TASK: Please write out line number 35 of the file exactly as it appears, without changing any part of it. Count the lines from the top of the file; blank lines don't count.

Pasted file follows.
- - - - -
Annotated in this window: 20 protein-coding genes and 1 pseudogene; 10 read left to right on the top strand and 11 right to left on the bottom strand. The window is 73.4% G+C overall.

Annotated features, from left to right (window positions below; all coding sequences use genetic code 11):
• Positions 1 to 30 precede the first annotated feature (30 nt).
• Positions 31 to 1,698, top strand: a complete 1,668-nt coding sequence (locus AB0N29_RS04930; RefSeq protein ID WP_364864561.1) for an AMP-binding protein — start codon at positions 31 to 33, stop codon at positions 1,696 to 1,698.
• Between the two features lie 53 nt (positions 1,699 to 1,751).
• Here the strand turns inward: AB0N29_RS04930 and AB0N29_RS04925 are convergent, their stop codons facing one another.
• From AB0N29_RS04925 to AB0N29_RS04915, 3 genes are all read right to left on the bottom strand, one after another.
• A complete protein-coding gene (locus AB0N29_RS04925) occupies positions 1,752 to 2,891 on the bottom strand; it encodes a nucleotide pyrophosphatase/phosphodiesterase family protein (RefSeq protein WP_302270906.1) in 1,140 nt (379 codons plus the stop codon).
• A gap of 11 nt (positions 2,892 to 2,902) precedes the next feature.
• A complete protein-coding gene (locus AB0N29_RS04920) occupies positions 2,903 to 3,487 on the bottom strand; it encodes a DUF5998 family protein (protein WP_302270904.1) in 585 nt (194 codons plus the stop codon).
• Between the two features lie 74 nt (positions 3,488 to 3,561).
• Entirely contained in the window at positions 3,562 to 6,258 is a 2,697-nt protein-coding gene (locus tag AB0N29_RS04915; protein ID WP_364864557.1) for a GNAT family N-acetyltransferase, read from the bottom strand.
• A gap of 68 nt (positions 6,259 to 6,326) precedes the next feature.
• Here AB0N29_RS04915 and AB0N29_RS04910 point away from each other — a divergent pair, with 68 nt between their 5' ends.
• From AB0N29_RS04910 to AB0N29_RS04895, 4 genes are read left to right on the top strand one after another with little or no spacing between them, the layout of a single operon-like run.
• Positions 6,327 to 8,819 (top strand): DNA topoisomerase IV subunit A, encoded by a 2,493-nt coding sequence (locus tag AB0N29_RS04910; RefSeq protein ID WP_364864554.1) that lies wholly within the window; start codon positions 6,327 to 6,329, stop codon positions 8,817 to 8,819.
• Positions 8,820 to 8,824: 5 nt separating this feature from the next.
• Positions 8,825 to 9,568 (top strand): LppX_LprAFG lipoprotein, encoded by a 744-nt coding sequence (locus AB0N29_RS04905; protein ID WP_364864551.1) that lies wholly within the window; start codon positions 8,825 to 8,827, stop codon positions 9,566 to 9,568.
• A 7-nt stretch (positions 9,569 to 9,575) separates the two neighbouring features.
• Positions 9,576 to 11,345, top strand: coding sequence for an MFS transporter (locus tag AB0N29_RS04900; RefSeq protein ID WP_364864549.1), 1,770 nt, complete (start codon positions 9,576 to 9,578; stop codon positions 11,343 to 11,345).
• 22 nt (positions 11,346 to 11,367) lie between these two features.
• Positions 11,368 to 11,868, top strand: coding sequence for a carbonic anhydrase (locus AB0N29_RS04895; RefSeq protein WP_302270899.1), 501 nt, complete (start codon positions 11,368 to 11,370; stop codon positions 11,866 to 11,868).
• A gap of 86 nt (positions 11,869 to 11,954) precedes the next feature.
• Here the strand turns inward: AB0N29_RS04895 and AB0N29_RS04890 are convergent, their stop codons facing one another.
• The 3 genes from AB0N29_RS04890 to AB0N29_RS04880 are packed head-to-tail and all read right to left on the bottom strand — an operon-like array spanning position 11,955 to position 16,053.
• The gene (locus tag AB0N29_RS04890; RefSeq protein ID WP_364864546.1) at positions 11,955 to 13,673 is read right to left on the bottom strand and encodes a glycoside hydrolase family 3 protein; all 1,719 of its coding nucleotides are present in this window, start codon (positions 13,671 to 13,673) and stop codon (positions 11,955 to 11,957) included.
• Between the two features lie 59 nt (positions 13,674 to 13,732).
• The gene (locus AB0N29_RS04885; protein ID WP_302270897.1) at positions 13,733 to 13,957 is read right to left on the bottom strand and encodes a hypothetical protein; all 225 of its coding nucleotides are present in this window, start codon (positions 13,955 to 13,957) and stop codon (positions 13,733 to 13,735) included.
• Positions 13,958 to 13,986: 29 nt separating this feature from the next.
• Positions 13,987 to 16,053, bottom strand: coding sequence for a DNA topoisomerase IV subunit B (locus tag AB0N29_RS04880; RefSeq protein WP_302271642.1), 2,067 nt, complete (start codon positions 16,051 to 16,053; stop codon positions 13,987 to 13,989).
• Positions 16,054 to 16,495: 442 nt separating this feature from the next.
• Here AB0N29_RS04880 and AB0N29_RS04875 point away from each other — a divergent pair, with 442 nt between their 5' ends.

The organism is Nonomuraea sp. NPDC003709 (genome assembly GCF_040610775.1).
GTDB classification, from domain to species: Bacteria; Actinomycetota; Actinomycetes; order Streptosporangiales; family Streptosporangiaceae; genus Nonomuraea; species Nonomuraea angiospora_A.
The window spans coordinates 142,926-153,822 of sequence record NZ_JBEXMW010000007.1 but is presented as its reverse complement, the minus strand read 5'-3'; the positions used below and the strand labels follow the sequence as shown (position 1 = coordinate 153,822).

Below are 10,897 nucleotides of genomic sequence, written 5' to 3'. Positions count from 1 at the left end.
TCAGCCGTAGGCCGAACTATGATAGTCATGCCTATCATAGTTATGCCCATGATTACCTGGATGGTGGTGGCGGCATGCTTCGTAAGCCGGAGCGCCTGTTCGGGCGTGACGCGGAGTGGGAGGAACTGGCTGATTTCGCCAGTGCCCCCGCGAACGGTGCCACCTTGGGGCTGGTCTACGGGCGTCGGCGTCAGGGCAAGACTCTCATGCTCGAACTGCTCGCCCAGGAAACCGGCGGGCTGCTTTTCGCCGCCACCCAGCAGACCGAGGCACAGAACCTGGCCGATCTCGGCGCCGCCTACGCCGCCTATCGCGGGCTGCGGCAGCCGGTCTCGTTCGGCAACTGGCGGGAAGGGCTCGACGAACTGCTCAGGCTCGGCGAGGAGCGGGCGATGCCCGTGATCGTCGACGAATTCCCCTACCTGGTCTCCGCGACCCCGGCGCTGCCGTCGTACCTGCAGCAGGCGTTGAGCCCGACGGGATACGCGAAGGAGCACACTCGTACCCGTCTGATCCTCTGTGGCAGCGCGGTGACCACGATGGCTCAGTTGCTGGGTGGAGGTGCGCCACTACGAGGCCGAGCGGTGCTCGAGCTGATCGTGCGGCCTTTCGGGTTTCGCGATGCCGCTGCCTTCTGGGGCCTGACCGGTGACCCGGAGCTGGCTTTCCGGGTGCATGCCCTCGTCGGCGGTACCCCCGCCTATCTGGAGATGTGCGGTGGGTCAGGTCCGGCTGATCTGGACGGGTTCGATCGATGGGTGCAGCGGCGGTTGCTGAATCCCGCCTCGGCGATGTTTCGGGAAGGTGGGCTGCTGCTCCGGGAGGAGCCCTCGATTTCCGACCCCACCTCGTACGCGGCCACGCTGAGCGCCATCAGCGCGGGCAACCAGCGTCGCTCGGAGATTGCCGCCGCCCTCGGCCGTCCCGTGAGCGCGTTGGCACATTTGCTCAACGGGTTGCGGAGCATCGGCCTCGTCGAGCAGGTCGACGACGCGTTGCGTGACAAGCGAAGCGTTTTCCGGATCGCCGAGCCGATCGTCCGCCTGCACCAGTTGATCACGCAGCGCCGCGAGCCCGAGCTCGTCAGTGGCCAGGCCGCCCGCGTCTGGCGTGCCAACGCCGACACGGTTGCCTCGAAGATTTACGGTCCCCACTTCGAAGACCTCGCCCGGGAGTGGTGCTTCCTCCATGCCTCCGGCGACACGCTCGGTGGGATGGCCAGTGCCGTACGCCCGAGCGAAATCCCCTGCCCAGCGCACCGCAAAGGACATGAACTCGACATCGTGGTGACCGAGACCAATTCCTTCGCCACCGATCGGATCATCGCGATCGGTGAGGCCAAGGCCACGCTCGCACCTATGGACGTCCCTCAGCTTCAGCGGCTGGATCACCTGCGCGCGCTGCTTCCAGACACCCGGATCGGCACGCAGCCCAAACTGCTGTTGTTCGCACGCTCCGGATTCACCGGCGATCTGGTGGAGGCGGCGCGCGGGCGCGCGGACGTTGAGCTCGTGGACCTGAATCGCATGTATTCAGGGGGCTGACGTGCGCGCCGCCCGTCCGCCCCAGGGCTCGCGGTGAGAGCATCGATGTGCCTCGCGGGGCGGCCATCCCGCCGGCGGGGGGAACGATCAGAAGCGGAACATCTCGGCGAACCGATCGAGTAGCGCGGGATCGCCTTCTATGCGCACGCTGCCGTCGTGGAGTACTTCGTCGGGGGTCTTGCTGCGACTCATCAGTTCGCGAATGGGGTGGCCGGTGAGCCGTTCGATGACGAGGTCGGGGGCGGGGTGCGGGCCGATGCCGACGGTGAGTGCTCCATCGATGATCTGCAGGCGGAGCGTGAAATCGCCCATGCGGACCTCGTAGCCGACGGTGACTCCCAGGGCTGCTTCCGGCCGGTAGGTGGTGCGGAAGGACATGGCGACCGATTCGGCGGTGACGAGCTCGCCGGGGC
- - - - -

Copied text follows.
The window spans coordinates 142,926-153,822 of sequence record NZ_JBEXMW010000007.1 but is presented as its reverse complement, the minus strand read 5'-3'; the positions used below and the strand labels follow the sequence as shown (position 1 = coordinate 153,822).